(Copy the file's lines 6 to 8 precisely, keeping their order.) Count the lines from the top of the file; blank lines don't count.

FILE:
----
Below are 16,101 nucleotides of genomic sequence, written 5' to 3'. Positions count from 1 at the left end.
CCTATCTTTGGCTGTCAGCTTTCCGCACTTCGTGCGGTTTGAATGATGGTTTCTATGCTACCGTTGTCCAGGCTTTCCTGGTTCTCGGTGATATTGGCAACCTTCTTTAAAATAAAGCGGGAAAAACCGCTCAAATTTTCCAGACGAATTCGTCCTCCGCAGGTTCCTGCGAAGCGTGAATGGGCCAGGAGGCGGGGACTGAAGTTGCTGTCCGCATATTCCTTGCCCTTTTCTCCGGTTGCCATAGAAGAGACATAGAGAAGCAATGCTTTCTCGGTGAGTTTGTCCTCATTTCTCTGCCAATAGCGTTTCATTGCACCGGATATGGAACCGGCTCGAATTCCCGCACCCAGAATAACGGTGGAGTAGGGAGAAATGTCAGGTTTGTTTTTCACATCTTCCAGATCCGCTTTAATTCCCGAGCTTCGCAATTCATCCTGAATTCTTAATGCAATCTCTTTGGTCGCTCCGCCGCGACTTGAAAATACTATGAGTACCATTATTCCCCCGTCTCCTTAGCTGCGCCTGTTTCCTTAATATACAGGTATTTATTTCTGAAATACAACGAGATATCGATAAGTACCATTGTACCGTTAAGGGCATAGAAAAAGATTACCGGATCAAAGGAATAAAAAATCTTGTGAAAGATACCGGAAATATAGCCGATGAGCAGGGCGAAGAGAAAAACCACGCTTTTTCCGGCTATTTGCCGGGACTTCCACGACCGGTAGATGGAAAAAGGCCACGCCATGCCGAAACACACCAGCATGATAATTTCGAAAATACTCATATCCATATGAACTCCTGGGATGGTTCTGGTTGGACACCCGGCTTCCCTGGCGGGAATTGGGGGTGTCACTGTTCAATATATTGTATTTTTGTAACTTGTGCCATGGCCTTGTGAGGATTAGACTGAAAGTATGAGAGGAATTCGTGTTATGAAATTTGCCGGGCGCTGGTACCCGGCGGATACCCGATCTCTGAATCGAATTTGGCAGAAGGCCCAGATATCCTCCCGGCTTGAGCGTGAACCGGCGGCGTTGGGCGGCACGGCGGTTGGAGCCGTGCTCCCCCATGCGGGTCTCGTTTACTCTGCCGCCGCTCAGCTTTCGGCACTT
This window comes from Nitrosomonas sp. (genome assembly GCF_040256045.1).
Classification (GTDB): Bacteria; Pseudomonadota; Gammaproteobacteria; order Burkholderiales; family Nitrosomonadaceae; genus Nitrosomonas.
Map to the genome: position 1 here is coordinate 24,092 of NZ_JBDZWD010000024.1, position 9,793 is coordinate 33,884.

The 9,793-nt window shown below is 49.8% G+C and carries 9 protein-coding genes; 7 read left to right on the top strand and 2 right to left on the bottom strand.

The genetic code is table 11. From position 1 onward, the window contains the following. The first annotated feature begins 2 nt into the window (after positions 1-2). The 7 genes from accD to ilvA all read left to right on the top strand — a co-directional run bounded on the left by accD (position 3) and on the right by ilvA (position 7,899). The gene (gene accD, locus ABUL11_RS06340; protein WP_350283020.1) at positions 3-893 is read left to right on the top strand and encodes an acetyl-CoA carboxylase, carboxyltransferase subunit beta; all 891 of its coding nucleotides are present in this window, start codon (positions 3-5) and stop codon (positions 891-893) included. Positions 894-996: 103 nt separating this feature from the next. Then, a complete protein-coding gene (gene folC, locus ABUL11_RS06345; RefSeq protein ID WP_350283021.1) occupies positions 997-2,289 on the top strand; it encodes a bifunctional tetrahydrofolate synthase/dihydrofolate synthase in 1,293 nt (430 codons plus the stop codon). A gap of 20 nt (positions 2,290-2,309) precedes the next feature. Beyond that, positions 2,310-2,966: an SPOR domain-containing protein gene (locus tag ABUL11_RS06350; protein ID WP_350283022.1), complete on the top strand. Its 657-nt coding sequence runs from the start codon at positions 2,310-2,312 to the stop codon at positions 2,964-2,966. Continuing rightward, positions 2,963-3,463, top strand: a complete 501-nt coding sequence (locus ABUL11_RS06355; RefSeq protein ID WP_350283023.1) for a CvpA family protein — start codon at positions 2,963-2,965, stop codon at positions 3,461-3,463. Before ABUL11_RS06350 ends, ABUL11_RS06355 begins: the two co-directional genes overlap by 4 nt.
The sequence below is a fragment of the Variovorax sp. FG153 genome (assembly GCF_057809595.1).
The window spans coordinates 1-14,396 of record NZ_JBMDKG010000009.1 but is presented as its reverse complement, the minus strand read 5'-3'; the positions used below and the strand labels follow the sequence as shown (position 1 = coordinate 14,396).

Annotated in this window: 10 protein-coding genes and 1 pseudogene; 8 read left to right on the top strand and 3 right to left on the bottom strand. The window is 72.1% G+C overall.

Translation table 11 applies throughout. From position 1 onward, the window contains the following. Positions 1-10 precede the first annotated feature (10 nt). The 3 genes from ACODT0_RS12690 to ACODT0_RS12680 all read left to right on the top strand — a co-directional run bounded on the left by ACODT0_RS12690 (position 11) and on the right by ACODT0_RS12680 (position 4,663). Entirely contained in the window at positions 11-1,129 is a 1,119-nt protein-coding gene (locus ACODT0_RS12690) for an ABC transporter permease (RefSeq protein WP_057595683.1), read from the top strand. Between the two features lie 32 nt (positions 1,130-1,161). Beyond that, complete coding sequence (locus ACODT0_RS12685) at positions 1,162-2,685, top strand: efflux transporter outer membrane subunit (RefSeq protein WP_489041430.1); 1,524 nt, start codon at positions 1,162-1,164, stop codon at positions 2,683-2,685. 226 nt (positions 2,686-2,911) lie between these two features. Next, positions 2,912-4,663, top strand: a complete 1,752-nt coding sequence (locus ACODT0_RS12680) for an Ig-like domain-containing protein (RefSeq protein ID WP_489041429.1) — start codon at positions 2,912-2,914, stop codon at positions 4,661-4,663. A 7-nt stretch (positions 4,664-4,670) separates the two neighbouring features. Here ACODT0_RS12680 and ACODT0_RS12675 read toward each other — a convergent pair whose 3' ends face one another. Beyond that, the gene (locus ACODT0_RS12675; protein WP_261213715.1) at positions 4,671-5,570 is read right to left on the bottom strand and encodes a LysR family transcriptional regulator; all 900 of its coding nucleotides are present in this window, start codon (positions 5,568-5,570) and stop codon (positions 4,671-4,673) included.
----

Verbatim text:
The 9,793-nt window shown below is 49.8% G+C and carries 9 protein-coding genes; 7 read left to right on the top strand and 2 right to left on the bottom strand.

The genetic code is table 11. From position 1 onward, the window contains the following. The first annotated feature begins 2 nt into the window (after positions 1-2). The 7 genes from accD to ilvA all read left to right on the top strand — a co-directional run bounded on the left by accD (position 3) and on the right by ilvA (position 7,899). The gene (gene accD, locus ABUL11_RS06340; protein WP_350283020.1) at positions 3-893 is read left to right on the top strand and encodes an acetyl-CoA carboxylase, carboxyltransferase subunit beta; all 891 of its coding nucleotides are present in this window, start codon (positions 3-5) and stop codon (positions 891-893) included. Positions 894-996: 103 nt separating this feature from the next. Then, a complete protein-coding gene (gene folC, locus ABUL11_RS06345; RefSeq protein ID WP_350283021.1) occupies positions 997-2,289 on the top strand; it encodes a bifunctional tetrahydrofolate synthase/dihydrofolate synthase in 1,293 nt (430 codons plus the stop codon). A gap of 20 nt (positions 2,290-2,309) precedes the next feature. Beyond that, positions 2,310-2,966: an SPOR domain-containing protein gene (locus tag ABUL11_RS06350; protein ID WP_350283022.1), complete on the top strand. Its 657-nt coding sequence runs from the start codon at positions 2,310-2,312 to the stop codon at positions 2,964-2,966. Continuing rightward, positions 2,963-3,463, top strand: a complete 501-nt coding sequence (locus ABUL11_RS06355; RefSeq protein ID WP_350283023.1) for a CvpA family protein — start codon at positions 2,963-2,965, stop codon at positions 3,461-3,463. Before ABUL11_RS06350 ends, ABUL11_RS06355 begins: the two co-directional genes overlap by 4 nt.
The sequence below is a fragment of the Variovorax sp. FG153 genome (assembly GCF_057809595.1).